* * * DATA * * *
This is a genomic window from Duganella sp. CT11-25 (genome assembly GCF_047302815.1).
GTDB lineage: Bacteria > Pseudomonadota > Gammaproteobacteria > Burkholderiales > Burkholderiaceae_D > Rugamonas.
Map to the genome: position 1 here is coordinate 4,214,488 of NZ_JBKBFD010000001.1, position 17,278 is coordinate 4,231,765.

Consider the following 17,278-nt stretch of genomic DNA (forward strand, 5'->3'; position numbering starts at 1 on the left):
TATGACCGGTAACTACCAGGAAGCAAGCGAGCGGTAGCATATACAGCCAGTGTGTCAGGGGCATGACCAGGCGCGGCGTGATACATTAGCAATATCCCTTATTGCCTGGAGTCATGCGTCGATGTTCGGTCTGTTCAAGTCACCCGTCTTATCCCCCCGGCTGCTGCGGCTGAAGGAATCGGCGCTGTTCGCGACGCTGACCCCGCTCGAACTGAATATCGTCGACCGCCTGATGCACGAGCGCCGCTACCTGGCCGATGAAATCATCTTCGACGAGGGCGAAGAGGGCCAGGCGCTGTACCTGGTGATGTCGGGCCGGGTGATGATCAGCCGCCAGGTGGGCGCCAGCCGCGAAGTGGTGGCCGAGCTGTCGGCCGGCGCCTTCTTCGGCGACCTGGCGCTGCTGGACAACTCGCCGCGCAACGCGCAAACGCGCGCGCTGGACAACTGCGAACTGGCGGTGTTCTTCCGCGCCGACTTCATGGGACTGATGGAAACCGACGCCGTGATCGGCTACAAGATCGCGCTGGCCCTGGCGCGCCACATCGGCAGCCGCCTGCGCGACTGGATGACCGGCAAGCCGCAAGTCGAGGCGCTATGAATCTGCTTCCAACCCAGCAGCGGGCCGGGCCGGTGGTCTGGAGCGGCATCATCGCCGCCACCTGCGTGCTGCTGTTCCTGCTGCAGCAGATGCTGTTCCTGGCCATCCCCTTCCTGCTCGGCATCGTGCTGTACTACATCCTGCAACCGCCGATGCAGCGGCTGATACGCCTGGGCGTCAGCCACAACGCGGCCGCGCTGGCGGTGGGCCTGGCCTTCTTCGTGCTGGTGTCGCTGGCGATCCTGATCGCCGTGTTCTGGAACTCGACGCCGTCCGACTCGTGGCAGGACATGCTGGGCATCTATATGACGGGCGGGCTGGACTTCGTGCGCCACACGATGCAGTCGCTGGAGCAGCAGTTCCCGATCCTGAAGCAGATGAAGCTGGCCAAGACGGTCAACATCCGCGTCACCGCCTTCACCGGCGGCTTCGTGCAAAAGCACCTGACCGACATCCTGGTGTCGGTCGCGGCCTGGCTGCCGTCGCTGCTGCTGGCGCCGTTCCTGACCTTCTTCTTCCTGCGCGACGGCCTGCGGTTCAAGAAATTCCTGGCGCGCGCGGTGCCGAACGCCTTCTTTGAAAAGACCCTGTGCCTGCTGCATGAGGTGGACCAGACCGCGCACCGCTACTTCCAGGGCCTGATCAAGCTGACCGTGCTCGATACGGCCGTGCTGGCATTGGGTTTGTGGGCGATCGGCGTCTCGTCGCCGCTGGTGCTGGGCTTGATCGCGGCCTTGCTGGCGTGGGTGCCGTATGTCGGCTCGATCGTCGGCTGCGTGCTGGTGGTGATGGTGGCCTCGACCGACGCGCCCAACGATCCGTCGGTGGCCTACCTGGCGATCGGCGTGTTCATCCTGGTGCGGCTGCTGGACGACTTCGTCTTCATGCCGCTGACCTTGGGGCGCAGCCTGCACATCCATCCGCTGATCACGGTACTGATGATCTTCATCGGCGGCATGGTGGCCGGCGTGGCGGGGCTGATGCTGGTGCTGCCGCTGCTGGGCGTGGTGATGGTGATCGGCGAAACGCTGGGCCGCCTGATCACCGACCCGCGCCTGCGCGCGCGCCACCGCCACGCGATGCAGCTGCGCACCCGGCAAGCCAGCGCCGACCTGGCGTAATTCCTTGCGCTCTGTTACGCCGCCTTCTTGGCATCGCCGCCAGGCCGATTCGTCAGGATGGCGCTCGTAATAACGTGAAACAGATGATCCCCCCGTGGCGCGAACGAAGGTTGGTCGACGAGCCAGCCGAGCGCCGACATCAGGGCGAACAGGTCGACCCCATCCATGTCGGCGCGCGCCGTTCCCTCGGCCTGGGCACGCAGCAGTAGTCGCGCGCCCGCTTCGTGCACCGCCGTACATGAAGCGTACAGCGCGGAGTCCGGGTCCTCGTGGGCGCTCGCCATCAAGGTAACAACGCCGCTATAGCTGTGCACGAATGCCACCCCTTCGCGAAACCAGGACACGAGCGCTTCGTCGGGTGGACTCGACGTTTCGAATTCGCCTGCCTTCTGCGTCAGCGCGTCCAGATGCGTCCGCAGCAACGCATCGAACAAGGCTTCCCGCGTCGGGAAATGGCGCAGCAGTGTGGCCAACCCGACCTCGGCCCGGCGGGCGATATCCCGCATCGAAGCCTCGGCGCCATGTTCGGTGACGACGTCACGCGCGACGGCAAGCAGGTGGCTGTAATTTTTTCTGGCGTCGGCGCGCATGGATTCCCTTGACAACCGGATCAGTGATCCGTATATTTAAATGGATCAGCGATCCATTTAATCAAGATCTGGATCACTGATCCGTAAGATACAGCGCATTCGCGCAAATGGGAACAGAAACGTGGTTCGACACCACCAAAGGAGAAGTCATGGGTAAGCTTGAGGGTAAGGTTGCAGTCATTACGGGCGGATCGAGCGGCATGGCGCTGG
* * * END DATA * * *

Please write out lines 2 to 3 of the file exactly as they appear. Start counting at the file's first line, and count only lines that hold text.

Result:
GTDB lineage: Bacteria > Pseudomonadota > Gammaproteobacteria > Burkholderiales > Burkholderiaceae_D > Rugamonas.
Map to the genome: position 1 here is coordinate 4,214,488 of NZ_JBKBFD010000001.1, position 17,278 is coordinate 4,231,765.